Definition of Done

Peter Shannon
Apr 19 · 4 min read

Project management can be a daunting job. In my line of work, software, it is not uncommon for project tasks to have a vague title and a description that is either sparse or entirely empty. The result is often confusion around the intent of the issue which leads to missed milestones and inefficiency. In order to communicate your project goals effectively, every project task should have at a minimum: a title, description, and a definition of done.

I learned about this technique many years ago from a very talented project manager, andy cleff. The definition of done defines what is required to close a task. One important caveat is the definition of done must be actionable. It is also important to be as detailed as possible. Think about crafting your task for someone else to own, even if you are the owner. If you are forced to context switch to something else, future you will be happy to have the details, and the definition of done will clearly identify what is required to close the task.

A trivial example is a task with the title “Fix service”. Ok…fix what? What service? While I realize “Fix service” might be perceived as an embellished task title, I have seen tasks defined this way in a professional setting. The person who created this issue was likely in a rush and intended to fill in the details later…probably not going to happen. Changing the title to “Fix pagination on the customer shopping list page” adds more detail and context, so we can start to understand what is being asked. Next, we will add a description that includes:

  1. What the problem is.
  2. Any relevant links to code or observability tools.
  3. The environment(s) this problem exists in.
  4. How to reproduce the problem.

Finally, we will add our definition of done. Consider now what actionable steps are required to call this task done. Creating a definition of done can be as simple as a single line: “Paginated lists should only display 10 items at a time”. Often I will make my definition of done a list with a title that clearly states “Definition of Done” or “DoD”.

We now have a reasonable title, a description that helps us understand the problem with evidence and context, and a definition of done that states precisely what is needed to close the issue. Knowing the definition of done will now help us in our planning efforts because it is clear what is required, and it will help whoever ends up owning this task because they will know exactly what to do. The final task might look something like this:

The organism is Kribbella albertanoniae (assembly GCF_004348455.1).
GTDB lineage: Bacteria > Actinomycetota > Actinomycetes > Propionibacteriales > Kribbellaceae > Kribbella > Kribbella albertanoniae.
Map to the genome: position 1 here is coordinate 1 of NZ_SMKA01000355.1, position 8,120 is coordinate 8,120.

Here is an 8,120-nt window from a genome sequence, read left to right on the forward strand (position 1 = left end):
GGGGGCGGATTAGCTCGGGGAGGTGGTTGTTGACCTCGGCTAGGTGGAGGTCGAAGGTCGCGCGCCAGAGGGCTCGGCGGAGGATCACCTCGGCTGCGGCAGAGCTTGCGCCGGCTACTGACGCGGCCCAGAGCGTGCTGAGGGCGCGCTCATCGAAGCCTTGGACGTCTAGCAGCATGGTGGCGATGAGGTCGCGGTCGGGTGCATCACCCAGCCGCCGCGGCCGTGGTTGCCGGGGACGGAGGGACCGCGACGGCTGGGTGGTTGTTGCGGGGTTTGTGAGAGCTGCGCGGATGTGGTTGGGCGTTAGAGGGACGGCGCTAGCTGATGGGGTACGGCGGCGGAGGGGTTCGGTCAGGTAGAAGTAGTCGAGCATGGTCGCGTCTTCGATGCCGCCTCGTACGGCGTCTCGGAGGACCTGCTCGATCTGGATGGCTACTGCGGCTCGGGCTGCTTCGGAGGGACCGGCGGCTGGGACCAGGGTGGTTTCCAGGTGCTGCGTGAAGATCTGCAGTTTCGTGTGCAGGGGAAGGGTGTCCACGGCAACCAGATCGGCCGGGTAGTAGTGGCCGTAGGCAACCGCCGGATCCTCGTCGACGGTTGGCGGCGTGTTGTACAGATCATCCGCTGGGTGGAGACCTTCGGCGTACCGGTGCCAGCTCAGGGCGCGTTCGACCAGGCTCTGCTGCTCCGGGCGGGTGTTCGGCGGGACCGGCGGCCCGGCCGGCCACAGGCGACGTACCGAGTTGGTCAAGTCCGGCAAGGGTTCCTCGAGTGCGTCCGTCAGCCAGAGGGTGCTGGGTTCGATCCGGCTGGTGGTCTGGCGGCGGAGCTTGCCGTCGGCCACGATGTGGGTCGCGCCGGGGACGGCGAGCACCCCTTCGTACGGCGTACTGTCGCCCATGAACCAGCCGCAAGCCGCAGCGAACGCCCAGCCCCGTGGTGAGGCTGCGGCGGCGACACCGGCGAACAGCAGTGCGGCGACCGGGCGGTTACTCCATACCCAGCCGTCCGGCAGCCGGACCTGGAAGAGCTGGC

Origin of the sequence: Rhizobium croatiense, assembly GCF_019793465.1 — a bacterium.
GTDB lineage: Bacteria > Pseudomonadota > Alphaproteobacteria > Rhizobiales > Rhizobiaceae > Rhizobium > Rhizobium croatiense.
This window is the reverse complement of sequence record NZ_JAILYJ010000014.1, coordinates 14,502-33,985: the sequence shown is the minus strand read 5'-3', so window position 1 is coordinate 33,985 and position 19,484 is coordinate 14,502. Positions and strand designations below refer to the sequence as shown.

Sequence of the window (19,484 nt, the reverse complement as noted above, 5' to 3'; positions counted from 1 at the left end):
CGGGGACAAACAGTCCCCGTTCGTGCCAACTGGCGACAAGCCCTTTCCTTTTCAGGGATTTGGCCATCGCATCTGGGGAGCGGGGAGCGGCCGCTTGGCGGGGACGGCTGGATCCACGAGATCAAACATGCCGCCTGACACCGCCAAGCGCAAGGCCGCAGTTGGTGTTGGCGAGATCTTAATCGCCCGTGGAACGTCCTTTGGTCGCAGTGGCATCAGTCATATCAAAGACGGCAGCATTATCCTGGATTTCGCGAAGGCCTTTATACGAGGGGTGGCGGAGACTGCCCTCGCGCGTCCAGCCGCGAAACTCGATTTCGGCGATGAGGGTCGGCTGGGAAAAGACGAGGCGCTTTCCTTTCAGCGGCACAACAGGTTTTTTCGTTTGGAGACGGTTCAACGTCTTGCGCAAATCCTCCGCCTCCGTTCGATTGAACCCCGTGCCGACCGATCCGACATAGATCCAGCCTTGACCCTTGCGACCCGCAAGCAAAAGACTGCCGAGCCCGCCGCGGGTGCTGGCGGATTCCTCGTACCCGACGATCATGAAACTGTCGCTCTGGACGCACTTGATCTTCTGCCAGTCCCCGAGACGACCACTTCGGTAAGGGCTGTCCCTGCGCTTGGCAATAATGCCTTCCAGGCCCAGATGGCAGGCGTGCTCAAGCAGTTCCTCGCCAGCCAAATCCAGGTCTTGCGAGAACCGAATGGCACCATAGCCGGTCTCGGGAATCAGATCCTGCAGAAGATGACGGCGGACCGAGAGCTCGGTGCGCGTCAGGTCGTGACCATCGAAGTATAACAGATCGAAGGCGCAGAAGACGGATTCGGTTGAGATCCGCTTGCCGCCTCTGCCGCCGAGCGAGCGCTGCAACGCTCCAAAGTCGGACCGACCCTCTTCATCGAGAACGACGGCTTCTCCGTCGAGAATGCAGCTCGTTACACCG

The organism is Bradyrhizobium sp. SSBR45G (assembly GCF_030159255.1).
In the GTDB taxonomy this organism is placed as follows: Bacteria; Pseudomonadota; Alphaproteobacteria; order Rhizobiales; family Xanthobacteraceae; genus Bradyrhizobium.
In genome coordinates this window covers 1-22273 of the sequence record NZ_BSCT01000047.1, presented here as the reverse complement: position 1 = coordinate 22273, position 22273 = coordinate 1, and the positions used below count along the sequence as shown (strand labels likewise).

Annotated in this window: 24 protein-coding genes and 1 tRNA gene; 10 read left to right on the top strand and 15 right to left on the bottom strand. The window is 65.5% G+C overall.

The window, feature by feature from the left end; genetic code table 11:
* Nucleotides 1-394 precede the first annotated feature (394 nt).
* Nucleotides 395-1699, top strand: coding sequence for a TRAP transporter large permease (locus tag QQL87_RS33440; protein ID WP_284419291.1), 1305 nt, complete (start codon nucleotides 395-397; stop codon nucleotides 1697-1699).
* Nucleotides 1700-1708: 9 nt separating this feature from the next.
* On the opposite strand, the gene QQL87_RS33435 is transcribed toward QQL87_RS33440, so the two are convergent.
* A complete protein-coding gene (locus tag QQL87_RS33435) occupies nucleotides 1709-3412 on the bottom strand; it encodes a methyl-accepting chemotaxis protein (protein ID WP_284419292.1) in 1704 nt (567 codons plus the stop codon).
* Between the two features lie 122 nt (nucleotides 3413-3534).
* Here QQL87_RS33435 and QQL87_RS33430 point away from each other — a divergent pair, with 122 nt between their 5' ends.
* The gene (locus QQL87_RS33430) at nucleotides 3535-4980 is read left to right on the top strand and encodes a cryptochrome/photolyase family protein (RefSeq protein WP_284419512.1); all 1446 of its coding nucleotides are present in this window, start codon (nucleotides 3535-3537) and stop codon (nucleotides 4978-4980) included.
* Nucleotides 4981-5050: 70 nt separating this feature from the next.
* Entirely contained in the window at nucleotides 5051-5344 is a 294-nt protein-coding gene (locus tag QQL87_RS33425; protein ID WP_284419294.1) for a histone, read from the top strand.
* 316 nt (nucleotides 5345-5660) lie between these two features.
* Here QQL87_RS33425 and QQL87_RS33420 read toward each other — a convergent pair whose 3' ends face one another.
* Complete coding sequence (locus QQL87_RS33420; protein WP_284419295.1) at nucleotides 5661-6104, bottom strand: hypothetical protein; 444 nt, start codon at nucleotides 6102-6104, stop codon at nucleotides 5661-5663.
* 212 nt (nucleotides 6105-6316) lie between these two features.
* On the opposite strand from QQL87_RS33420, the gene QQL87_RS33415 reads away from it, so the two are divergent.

Let us briefly revisit the caveat I mentioned earlier of an actionable task. An actionable task is a task that is accomplishable. If I were to state a task as “Reduce errors for service X”, the very hand-wavy use of “errors” makes this entirely non-actionable. Even if we had a list of all our errors, surely there will be more errors in the future. It is imperative that an actionable task is as specific as possible, with respect to scope, in order to have a definitive end. We can accomplish this by doing the following:

  1. “Reduce” should be quantified. Reduce the error by how much? What is our goal?
  2. The “error” is clearly identified and not conflated with other errors. Is it error E390?

This will allow us to change “Reduce errors for service X” into “Reduce error code E390 by 10% for service X”. Originally the task was not actionable due to lack of clarity around the definition of done. Now we know the definition of done is clearly stated as reducing E390 by 10%. If this is a complex problem it may lead to opening new tasks, and each of those new tasks should have a reasonable title, a description, and a definition of done.

Adding a definition of done with actionable tasks is a great way to help clarify your project management process, reduce confusion, and increase efficiency. Once understood the real challenge is being consistent and diligent in its application. Also, while the examples I have presented here are with software projects, these techniques and the definition of done can be applied in any industry or personal project.


If folks out there presently use a definition of done or similar, let us know in the comments below. If you do something completely different and it has worked really well for you and your team, share your insights in the comments below. I am also curious to hear from others who might do something similar outside of software. Thanks for reading!

Peter Shannon

Written by

Father, husband, Trekkie, and human. Loves dad jokes and hammocks. @peterjshan on twitter.

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